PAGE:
Chromatic aberration is a type of distortion in which there is a failure of a lens to focus all colours to the same convergence point. It occurs because lenses have a different refractive index for different wavelengths of light. The refractive index decreases with increasing wavelength.
Chromatic aberration manifests itself as "fringes" of colour because each colour in the optical spectrum cannot be focused at a single common point on the optical axis.
Since the focal length of a lens is dependent on the refractive index n, different wavelengths of light will be focused on different positions. Chromatic aberration can be both longitudinal, in that different wavelengths are focused at a different distance from the lens; and transverse or lateral, in that different wavelengths are focused at different positions in the focal plane (because the magnification of the lens also varies with wavelength) illustrated in diagram (a) above.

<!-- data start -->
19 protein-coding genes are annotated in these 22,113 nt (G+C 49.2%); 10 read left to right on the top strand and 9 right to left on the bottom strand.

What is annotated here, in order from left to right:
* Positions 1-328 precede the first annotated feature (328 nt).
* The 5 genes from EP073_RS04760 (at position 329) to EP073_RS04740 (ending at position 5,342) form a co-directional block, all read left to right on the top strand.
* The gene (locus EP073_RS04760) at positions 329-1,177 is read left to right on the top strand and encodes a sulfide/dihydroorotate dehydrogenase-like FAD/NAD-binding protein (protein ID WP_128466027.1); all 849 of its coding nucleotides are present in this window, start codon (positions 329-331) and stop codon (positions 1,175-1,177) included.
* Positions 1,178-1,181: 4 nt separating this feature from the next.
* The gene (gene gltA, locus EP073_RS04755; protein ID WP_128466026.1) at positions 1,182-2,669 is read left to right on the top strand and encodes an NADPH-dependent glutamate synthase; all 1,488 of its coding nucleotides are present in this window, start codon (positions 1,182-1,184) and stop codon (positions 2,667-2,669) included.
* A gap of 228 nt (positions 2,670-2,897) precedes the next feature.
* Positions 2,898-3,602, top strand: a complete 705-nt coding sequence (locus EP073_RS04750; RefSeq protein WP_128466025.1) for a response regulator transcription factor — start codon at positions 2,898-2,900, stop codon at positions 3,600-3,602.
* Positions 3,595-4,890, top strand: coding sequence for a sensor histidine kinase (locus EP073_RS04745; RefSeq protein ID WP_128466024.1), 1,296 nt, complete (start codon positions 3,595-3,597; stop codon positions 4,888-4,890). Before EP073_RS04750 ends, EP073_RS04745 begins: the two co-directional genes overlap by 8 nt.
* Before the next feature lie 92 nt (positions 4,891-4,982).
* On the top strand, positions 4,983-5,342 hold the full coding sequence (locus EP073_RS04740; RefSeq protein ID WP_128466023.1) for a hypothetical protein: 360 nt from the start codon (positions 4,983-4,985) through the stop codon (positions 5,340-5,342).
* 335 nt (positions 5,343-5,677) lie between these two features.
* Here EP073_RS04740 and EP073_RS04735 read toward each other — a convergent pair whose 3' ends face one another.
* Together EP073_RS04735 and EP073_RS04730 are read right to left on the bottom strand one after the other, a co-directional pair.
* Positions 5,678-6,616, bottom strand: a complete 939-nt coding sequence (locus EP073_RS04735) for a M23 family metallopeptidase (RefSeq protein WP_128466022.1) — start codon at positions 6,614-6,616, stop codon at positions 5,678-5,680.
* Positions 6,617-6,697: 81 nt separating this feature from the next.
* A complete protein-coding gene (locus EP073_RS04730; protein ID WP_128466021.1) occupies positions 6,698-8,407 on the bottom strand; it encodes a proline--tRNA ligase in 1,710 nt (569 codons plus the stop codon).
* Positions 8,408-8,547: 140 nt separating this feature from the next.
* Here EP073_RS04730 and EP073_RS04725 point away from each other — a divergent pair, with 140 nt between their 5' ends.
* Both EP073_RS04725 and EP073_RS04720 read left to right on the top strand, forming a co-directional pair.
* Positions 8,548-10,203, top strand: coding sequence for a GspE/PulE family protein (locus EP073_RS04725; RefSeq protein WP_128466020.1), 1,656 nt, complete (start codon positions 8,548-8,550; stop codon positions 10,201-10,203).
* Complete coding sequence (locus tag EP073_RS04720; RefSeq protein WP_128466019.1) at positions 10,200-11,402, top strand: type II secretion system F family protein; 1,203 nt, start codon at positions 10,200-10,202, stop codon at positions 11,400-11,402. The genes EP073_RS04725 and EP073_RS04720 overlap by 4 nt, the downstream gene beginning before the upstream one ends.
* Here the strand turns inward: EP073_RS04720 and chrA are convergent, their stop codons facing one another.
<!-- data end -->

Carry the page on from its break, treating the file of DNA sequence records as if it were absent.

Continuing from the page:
It can be minimized by using an achromatic lens orachromat, diagram (b) above in which materials with differing dispersion are assembled together to form a compound lens. The most common type is an achromatic doublet, with elements made of crown and flint glass. This reduces the amount of chromatic aberration over a certain range of wavelengths, though it does not produce perfect correction. By combining more than two lenses of different composition, the degree of correction can be further increased, as seen in an apochromatic lens or apochromat.
Many types of glass have been developed to reduce chromatic aberration, most notably, glasses containing fluorite. These hybridized glasses have a very low level of optical dispersion; only two compiled lenses made of these substances can yield a high level of correction.